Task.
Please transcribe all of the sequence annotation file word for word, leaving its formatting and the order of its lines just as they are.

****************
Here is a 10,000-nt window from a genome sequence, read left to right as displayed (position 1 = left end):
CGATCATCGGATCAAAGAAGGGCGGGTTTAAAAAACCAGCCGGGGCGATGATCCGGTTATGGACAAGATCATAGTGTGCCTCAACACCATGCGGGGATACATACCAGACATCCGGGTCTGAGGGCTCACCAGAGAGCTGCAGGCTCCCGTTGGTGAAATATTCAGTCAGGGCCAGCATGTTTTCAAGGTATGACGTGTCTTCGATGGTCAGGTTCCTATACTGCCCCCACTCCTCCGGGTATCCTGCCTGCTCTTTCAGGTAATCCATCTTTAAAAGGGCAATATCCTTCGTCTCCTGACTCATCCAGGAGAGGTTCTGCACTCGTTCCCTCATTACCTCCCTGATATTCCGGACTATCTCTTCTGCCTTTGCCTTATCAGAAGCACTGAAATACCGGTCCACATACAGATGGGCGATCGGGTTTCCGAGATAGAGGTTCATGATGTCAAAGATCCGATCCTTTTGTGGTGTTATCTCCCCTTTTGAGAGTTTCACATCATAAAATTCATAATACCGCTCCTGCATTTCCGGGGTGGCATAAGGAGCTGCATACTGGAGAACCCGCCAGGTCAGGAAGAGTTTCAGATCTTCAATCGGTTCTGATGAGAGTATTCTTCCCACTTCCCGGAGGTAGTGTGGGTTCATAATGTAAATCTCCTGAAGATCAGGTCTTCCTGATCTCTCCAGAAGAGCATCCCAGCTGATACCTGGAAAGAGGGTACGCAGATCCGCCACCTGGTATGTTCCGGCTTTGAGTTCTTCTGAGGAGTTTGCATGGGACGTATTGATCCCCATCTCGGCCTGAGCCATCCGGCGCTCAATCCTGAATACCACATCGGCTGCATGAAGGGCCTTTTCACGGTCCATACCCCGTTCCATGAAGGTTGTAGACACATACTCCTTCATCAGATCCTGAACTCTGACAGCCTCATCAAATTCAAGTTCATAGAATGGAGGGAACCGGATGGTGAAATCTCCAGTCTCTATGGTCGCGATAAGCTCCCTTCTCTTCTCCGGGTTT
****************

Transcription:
Here is a 10,000-nt window from a genome sequence, read left to right as displayed (position 1 = left end):
CGATCATCGGATCAAAGAAGGGCGGGTTTAAAAAACCAGCCGGGGCGATGATCCGGTTATGGACAAGATCATAGTGTGCCTCAACACCATGCGGGGATACATACCAGACATCCGGGTCTGAGGGCTCACCAGAGAGCTGCAGGCTCCCGTTGGTGAAATATTCAGTCAGGGCCAGCATGTTTTCAAGGTATGACGTGTCTTCGATGGTCAGGTTCCTATACTGCCCCCACTCCTCCGGGTATCCTGCCTGCTCTTTCAGGTAATCCATCTTTAAAAGGGCAATATCCTTCGTCTCCTGACTCATCCAGGAGAGGTTCTGCACTCGTTCCCTCATTACCTCCCTGATATTCCGGACTATCTCTTCTGCCTTTGCCTTATCAGAAGCACTGAAATACCGGTCCACATACAGATGGGCGATCGGGTTTCCGAGATAGAGGTTCATGATGTCAAAGATCCGATCCTTTTGTGGTGTTATCTCCCCTTTTGAGAGTTTCACATCATAAAATTCATAATACCGCTCCTGCATTTCCGGGGTGGCATAAGGAGCTGCATACTGGAGAACCCGCCAGGTCAGGAAGAGTTTCAGATCTTCAATCGGTTCTGATGAGAGTATTCTTCCCACTTCCCGGAGGTAGTGTGGGTTCATAATGTAAATCTCCTGAAGATCAGGTCTTCCTGATCTCTCCAGAAGAGCATCCCAGCTGATACCTGGAAAGAGGGTACGCAGATCCGCCACCTGGTATGTTCCGGCTTTGAGTTCTTCTGAGGAGTTTGCATGGGACGTATTGATCCCCATCTCGGCCTGAGCCATCCGGCGCTCAATCCTGAATACCACATCGGCTGCATGAAGGGCCTTTTCACGGTCCATACCCCGTTCCATGAAGGTTGTAGACACATACTCCTTCATCAGATCCTGAACTCTGACAGCCTCATCAAATTCAAGTTCATAGAATGGAGGGAACCGGATGGTGAAATCTCCAGTCTCTATGGTCGCGATAAGCTCCCTTCTCTTCTCCGGGTTT